A referendum aimed at putting same-sex marriage further out of reach in Romania was invalidated Sunday after a quick tally showed too few voters cast ballots, election officials said. The weekend vote on a constitutional amendment that would have changed the definition of family to make marriage a union between a man and a woman instead of between “spouses” required voter turnout of at least 30 percent for the result to stand. Election officials said after polls closed that only 20.41 of eligible voters participated. The turnout threshold never was close to being reached all day, a trend that gay rights group Accept said showed citizens “want a Romania based upon democratic values.” “We have shown that we cannot be fooled by a political agenda that urges us to hate and polarize society,” the group said in a statement before the turnout number was final.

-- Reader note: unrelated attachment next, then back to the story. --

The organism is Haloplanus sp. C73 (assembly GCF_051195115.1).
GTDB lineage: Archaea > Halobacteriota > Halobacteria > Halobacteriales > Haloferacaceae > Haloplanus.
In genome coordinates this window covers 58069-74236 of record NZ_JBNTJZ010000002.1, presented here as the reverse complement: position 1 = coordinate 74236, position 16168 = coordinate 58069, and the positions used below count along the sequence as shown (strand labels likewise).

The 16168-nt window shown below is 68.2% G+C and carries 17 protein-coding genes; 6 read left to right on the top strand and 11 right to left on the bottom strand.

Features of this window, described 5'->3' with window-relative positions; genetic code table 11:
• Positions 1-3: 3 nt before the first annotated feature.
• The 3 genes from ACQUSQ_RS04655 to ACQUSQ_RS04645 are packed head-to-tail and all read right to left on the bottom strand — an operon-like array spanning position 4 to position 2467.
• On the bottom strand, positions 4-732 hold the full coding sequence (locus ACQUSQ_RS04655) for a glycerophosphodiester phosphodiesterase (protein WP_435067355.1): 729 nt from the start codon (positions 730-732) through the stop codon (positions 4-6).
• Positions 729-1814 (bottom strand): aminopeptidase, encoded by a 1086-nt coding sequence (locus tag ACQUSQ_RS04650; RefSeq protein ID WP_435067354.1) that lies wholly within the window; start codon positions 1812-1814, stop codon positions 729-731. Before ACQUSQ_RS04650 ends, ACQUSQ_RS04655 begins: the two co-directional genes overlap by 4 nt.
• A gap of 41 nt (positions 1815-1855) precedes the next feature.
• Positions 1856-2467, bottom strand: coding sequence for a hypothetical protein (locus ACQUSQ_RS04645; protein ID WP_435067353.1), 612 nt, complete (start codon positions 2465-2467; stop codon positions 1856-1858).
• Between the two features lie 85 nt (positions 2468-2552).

Marriage statutes already prohibit same-sex marriage in Romania. The conservative Coalition for Family spearheaded the referendum with a signature petition, arguing that any ambiguity in the constitution needed to be eliminated.
The group conceded defeat before the overall turnout from two days of balloting was announced late Sunday.
“Next time, we’ll succeed,” Coalition for Family spokesman Mihai Gheorghiu said. “Let’s be happy for this day. The Christian vote exists.”